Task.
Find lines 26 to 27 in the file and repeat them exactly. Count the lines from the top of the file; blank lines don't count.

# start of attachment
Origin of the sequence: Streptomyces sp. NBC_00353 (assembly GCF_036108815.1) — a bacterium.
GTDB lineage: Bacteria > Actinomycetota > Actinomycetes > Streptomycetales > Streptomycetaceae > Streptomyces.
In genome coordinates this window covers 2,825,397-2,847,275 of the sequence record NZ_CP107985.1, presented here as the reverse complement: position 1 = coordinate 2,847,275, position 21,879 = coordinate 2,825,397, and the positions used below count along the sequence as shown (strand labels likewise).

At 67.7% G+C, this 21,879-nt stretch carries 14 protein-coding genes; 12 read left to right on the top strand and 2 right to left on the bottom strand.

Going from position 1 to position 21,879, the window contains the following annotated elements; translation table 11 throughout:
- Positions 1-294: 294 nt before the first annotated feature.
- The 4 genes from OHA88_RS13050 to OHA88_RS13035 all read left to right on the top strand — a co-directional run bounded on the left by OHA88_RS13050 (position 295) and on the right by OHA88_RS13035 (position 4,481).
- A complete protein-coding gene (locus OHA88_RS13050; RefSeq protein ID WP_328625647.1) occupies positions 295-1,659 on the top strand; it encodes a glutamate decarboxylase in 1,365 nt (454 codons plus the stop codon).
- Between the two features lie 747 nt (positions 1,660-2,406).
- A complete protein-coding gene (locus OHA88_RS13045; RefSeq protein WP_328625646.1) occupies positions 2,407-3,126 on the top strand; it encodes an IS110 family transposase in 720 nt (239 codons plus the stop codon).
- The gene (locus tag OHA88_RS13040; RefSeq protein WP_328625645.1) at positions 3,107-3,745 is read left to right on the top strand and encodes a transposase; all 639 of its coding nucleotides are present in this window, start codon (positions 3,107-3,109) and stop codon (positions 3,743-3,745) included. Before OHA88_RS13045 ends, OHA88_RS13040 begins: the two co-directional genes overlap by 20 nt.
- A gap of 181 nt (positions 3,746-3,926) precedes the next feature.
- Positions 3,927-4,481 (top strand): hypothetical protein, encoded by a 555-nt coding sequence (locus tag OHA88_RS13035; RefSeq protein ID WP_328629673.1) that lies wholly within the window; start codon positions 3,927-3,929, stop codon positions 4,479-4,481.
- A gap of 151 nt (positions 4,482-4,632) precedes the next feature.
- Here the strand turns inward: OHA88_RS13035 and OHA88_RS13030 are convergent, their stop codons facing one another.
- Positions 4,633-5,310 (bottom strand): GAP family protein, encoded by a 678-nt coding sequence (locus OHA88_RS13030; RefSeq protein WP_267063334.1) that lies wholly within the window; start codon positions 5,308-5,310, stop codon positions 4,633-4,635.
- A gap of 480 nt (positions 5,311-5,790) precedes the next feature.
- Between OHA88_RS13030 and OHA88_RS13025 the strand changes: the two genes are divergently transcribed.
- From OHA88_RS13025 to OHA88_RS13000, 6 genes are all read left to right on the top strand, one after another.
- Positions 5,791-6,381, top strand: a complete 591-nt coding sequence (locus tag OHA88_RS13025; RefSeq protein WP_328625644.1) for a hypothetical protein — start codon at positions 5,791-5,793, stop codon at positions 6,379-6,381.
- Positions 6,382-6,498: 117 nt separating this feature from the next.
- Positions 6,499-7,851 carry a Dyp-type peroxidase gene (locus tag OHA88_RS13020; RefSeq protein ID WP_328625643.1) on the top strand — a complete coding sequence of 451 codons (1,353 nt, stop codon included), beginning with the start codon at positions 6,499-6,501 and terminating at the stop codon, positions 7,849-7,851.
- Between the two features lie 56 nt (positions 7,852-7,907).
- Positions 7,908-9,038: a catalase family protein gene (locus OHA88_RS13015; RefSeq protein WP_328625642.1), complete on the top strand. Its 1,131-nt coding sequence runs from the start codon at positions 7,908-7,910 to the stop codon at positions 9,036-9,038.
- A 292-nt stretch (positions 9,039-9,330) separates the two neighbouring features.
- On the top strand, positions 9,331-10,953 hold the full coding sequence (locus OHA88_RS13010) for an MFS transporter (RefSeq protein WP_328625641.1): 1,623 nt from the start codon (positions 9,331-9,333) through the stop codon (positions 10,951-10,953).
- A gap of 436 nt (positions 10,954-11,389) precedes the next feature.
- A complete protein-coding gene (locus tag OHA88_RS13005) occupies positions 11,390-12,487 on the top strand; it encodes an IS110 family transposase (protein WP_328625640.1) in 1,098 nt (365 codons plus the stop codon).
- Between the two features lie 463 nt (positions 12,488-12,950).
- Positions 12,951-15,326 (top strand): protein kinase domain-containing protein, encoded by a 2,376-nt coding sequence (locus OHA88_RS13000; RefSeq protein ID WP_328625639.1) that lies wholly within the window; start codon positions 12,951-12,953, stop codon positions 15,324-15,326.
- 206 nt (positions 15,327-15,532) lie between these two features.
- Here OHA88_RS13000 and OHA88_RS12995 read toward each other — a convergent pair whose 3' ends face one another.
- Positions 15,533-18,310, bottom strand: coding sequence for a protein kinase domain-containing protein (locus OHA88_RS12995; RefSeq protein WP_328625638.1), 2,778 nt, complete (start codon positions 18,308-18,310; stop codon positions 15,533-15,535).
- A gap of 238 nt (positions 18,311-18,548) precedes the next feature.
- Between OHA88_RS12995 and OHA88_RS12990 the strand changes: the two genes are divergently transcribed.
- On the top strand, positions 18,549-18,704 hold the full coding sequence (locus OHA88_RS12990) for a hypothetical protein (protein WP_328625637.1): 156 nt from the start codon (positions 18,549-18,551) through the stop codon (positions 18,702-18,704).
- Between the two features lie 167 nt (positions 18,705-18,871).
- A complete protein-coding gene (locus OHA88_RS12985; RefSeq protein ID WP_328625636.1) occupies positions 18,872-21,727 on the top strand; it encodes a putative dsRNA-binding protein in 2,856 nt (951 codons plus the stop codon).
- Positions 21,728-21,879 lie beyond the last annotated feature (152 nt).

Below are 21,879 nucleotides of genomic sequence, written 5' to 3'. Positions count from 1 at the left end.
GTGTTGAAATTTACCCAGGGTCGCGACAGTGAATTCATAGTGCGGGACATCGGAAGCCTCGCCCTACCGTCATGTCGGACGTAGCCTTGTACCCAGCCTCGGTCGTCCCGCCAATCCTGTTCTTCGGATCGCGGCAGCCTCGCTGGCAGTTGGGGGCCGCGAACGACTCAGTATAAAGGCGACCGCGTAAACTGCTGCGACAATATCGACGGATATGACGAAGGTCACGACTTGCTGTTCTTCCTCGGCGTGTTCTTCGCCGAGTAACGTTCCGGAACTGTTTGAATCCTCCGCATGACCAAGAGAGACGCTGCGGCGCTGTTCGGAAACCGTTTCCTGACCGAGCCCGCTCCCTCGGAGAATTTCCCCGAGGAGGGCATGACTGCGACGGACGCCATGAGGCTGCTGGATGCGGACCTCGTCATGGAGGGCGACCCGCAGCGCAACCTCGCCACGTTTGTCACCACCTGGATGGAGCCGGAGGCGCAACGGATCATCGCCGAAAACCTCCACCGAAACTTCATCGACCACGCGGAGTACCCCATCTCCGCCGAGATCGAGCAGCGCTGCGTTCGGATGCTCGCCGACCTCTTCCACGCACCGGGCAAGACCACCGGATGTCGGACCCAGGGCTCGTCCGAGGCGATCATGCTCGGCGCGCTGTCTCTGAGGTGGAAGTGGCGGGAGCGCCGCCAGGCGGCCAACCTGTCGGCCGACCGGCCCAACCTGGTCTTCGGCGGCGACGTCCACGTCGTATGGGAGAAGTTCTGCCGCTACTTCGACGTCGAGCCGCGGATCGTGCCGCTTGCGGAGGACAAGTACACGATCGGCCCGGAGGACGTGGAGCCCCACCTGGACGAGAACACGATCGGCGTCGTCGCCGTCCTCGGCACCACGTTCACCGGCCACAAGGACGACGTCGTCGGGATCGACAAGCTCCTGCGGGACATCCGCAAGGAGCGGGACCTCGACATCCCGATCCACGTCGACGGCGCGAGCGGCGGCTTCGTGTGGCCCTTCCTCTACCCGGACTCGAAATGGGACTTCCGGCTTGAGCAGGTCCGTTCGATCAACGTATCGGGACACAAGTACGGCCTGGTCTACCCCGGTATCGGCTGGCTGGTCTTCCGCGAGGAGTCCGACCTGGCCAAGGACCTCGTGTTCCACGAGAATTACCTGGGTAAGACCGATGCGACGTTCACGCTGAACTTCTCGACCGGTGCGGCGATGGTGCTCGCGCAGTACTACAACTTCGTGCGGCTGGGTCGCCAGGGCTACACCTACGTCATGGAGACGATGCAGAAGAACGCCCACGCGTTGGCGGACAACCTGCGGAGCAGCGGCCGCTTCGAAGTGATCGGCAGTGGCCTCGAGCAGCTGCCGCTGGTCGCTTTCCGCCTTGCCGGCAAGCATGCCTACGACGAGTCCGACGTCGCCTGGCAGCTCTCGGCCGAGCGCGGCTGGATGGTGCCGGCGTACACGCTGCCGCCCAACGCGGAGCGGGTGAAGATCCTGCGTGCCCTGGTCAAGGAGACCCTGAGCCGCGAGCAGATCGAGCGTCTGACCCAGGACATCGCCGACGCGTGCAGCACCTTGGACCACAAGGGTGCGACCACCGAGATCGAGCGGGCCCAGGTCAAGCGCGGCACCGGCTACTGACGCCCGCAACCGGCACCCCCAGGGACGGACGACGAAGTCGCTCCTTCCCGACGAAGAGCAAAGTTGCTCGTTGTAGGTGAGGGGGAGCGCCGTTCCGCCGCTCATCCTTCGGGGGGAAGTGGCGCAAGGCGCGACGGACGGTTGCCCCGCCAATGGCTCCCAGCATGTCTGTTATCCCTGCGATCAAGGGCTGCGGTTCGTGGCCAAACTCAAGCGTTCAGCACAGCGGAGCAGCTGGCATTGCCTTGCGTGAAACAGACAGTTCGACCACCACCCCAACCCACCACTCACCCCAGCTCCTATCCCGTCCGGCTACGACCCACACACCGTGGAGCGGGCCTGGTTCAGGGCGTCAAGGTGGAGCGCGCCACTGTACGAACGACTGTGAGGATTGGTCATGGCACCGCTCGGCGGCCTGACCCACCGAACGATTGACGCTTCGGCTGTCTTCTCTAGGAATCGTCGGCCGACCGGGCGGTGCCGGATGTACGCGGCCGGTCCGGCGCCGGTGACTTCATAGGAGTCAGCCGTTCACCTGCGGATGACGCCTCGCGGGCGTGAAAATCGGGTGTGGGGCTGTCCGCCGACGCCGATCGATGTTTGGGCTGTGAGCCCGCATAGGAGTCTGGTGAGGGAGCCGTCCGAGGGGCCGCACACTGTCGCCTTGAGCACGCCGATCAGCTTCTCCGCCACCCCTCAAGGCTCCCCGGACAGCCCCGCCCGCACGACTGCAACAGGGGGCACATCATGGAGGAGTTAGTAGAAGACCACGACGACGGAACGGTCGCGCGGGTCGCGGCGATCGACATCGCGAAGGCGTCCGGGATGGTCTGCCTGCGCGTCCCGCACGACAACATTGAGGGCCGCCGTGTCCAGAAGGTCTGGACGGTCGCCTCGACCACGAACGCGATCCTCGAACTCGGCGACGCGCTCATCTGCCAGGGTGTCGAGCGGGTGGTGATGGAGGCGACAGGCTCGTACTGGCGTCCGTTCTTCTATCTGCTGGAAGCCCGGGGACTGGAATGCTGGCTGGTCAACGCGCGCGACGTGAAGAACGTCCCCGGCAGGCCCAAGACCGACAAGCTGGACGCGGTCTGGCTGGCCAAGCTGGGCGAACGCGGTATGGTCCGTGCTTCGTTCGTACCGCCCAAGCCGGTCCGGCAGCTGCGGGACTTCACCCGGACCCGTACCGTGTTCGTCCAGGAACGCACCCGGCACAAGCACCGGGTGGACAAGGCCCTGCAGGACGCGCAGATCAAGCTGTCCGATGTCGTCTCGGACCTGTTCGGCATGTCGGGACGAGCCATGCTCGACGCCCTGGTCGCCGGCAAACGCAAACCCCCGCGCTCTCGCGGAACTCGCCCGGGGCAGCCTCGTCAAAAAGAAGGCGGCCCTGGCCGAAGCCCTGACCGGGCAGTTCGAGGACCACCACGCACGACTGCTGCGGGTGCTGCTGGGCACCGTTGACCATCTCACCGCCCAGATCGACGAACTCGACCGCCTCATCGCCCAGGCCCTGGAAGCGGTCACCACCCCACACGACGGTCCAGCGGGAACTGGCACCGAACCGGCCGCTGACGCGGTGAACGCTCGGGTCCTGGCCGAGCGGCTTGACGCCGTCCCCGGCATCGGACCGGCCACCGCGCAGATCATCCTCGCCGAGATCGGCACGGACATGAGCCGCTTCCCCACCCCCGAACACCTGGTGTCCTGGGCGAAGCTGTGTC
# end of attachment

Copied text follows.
- On the top strand, positions 9,331-10,953 hold the full coding sequence (locus OHA88_RS13010) for an MFS transporter (RefSeq protein WP_328625641.1): 1,623 nt from the start codon (positions 9,331-9,333) through the stop codon (positions 10,951-10,953).
- A gap of 436 nt (positions 10,954-11,389) precedes the next feature.